3 ways you can improve your employee engagement

When it comes to your employees, better engagement means better performance. But how do you actually improve engagement throughout your organisation? Kavita Singh spoke with Teams, Resourcing and D&I Hive expert Maria Cameron.

First things, first: what is employee engagement? 

Employee engagement is a workplace approach to give employee members the motivation to do their best everyday. This can be achieved through shared goals and values, an enhanced sense of belonging and through team bonding activities in the workplace. Here we share three tips on improving engagement.

1) Take on the role as a coach position

Many businesses will have annual surveys asking about employee satisfaction. Managers and leaders then use those forms to evaluate how they’re running their business. Maria says that while some good quality surveys might be helpful, a lot of them don’t address the behavioural elements that the leaders in the business are exhibiting. Change always starts from the top, especially in employee engagement.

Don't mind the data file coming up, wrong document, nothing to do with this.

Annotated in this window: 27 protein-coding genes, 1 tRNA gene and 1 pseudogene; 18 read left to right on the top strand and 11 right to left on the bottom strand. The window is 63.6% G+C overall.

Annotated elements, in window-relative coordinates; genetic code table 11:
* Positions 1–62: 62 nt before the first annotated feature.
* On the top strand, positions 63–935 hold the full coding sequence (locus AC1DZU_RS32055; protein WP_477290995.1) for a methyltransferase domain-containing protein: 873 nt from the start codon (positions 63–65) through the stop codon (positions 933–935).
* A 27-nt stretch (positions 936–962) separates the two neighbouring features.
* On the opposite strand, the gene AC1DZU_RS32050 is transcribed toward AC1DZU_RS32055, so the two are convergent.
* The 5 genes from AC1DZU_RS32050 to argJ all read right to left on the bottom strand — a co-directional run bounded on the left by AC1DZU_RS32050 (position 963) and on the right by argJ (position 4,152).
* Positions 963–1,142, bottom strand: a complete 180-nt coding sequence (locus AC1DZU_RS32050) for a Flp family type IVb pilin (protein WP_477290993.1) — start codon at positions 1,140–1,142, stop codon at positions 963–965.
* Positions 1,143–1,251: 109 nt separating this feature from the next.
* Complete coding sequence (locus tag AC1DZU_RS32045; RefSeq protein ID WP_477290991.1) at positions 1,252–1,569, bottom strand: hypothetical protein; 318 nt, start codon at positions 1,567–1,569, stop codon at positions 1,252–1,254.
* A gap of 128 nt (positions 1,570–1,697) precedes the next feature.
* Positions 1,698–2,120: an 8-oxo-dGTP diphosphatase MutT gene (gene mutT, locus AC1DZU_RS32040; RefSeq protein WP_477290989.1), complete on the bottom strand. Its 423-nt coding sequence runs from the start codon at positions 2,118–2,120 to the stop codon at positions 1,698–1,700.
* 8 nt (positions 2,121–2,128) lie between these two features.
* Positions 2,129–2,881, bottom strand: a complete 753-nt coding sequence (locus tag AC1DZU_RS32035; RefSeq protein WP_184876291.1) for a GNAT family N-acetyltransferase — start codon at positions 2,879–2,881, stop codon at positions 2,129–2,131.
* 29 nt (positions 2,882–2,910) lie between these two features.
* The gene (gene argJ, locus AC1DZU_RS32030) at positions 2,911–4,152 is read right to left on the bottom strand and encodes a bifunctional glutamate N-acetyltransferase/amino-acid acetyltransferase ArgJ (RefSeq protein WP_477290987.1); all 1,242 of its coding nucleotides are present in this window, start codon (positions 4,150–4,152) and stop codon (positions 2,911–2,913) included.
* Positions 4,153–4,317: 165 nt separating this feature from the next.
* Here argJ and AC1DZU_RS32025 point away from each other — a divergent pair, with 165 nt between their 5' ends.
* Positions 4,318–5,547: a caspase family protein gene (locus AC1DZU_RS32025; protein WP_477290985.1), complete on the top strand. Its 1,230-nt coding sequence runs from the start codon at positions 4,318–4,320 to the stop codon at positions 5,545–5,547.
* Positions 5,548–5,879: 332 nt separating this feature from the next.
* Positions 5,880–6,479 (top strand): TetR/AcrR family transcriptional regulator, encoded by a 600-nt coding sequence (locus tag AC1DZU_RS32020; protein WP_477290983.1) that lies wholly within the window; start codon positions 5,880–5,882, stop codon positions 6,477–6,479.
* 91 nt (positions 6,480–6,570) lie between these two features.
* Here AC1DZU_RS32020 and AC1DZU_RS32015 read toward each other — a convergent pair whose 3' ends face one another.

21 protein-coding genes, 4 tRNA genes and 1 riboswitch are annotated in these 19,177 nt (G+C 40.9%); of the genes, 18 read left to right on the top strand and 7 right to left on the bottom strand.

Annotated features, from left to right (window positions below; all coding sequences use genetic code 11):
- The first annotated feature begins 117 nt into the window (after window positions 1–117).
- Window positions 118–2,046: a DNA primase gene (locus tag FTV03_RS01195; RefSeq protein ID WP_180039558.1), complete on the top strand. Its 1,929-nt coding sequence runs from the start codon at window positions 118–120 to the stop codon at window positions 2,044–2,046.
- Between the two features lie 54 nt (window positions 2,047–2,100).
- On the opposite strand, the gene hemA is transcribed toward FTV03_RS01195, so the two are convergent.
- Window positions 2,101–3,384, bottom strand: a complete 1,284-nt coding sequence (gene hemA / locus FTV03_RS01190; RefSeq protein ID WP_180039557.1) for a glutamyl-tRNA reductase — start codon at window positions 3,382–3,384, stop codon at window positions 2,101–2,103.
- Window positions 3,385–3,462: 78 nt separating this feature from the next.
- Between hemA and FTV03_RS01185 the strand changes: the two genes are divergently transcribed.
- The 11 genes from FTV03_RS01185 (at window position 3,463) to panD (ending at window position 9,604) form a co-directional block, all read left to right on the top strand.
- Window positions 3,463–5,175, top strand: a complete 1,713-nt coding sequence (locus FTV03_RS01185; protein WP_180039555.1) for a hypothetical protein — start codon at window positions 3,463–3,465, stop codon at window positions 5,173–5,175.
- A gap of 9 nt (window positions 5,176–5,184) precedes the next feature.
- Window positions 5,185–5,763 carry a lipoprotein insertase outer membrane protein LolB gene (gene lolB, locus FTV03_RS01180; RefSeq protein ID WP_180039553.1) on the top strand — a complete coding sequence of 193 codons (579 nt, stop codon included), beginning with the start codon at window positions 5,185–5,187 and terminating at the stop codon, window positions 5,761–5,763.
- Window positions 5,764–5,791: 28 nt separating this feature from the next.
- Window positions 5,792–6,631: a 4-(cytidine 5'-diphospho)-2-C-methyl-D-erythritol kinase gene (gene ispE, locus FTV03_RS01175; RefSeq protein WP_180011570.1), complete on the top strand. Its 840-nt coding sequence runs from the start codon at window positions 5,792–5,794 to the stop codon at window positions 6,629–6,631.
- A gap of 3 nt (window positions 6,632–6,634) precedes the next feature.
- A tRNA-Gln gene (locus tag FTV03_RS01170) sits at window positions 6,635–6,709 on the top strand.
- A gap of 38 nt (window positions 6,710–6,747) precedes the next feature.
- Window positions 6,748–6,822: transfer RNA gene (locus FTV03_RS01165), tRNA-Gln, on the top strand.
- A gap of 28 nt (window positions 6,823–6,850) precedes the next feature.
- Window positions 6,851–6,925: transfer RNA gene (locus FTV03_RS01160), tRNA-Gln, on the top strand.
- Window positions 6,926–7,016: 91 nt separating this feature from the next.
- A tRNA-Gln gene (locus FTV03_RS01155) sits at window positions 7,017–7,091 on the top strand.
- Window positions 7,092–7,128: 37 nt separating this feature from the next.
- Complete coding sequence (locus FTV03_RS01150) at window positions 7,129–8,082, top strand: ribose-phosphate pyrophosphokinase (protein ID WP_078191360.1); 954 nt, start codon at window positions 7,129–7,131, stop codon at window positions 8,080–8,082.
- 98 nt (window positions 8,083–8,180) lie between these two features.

Maria says: “For me, one of the most powerful ways to drive employee engagement is to take a leader coach position. We sometimes have this superhero complex where we think as leaders, need to provide all the answers when, in actuality, we need people to get more engaged.”

That means asking them the questions and allowing them the space and opportunity to come up with solutions themselves. As a leader, you should be assimilating all that information and simply setting the direction.

She continues: “One of the things I struggle with is that I’m a high energy person and always want to talk too much, rather than posing a question at a team meeting and letting others start the conversation and being comfortable with the silence. There needs to be that piece about drawing in that engagement and giving people permission to openly share their truth. Sometimes as a leader, we haven’t given people permission to share with us some kind of unsavoury ideas. Sometimes, they’ll just mirror what we want to hear, so you need to challenge them.”

This type of self-awareness will allow you to act as a coach rather than a director. You’ll need to ask people for opinions, get feedback consistently and develop a sense of self awareness of your own leadership style.

Maria recalls one of her old bosses who would come into the office with his coffee and go straight into his office. He would often tell people he was always too busy and under pressure to speak with them.

She says: “What he didn’t realise is that he was giving off that vibe. He was creating a ripple for people in the room. That’s what I mean about self-awareness.”